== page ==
Grenfell Tower: How the Church responded to tragedy – as it always does
In the sheer sense of desperation which follows news such as the Grenfell Tower fire, many of us are searching for something positive to cling on to.
In a similar way to the recent terror attacks in London and Manchester, much of that search for positivity has rightly focused on the role of the emergency services.
The bravery of PC Keith Palmer, the police officer killed in Westminster trying to protect friends, colleagues and strangers, was an inspiration to millions. Likewise the actions of the unarmed, off duty officer who tackled the London Bridge attackers.
The latest round of breathtaking bravery from the emergency services came this week in west London. The thought of running towards a burning building, and then into it, is quite astonishing.
Jesus said there is no greater love than that shown by someone who lays down their life for another. With a fire as deadly as the Grenfell Tower's was, the officers who ran towards the building did so knowing they may have been about to lay down their lives. We owe them more than we can put into words.
There has been another source of positivity this week though, amid the desperate images from north Kensington – the role played by local churches. Within a couple of hours of the fire starting, St Clement's was opened up to provide shelter to the shocked residents. As the morning went on and the full horror of what was happening became clear, more and more local churches got involved.
Joined by local Muslim, Sikh, Jewish and other faith groups, the Church swung into action in a major way. The Salvation Army arrived to provide food and refreshments to the emergency services who were physically as well as emotionally drained.
Donations began to pile up at St Clement's and at the Tabernacle Christian Centre from the local community. Soon, people from all over London and the country were sending supplies. Other local churches stepped up to provide space. St John's, Notting Hill, quickly set up beds, a play area for children and provided food for anyone who needed it. This was civil society swinging into action, led by the Church.
— James JP Poulter (@jamespoulter) June 14, 2017
Sikh volunteers arrived to help with the effort. Collections began at mosques in east London and local synagogues were also active in the response.
The Guardian reported a local councillor commending the efforts of a local Methodist minister. 'Gesturing to nearby efforts by the Rev Mike Long at Notting Hill Methodist church, she [Cllr Judith Blakeman] said: "Mike has been running this centre, giving people food and water all day, and not a single person from the council has been here."' It isn't just material needs of course – spiritual needs are also being met. Prayer vigils, one-to-one listening and services are being held to help people through the devastation.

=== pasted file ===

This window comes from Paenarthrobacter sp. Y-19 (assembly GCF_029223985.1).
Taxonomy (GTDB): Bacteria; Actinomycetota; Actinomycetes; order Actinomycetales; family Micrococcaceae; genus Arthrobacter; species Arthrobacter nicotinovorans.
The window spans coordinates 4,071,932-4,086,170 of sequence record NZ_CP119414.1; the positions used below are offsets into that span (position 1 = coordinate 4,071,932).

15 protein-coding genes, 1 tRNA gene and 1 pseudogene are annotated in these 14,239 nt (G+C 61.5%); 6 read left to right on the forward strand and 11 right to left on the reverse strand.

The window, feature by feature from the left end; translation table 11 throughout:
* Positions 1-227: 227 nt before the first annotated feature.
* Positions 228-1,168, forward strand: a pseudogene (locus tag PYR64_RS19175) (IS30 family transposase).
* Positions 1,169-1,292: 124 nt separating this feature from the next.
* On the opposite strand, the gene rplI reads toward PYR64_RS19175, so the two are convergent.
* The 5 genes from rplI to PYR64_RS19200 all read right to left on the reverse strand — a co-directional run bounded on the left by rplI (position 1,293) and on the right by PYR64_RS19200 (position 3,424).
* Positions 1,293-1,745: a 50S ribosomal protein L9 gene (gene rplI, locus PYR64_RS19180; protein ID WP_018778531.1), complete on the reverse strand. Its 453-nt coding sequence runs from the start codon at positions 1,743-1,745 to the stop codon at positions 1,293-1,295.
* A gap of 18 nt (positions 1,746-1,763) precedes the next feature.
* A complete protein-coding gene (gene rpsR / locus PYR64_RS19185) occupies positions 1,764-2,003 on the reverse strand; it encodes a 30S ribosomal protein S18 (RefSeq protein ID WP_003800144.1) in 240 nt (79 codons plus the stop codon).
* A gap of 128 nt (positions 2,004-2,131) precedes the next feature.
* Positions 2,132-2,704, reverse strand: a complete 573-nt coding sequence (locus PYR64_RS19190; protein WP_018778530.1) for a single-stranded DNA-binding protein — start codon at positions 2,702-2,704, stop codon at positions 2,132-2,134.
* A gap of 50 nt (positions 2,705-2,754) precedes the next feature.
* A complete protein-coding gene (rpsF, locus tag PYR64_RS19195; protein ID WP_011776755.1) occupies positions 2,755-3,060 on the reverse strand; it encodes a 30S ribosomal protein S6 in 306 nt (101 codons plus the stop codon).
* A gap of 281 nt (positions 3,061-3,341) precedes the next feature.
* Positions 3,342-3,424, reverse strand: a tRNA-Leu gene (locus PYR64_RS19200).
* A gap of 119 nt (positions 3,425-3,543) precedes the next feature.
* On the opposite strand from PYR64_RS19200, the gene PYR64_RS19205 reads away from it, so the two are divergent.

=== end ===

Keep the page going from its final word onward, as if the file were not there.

The Bishop of Kensington has spent the last couple of days on the scene comforting families, praying with those affected and co-ordinating the other clergy who'd come to help.
He said, 'Our local churches have done a fantastic job opening their hearts and homes and buildings for the local community.' The Archbishop of Canterbury arrived on the scene and spoke of the devastation but also the hope of an 'outpouring of the most extraordinary love and generosity, and people just getting stuck in – putting their own interests aside...It's just incredible.'
In the months and weeks ahead the Church will continue to be there for those who need it, of course. But this week we think about this stunning rapid response, which always, always happens. Whenever a tragedy happens, you can be sure of two things – the emergency services will be putting themselves in harm's way and the local church will be pretty close behind them.
Whenever disaster strikes, the Salvation Army is on the scene in amazingly quick time, the local vicar throws open the doors of the church and joins with colleagues of other denominations to provide for the material and spiritual needs of victims.
Christianity has a deep regard for the common good. It goes back to the Jewish tradition of helping the widow and the orphan and the alien, found throughout the Hebrew Bible. Deuteronomy 10: 17-19 contains a good summary. It says, 'For the Lord your God is God of gods and Lord of lords, the great God, mighty and awesome, who is not partial and takes no bribe, who executes justice for the orphan and the widow, and who loves the strangers, providing them with food and clothing. You shall also love the stranger, for you were strangers in the land of Egypt.'
The Prophet Jeremiah commands the people in exile to 'seek the welfare of the city' where they find themselves. Around the world, that is what the Church does, time and again. In such tragic circumstances, we thank God for this shaft of light amid the darkness.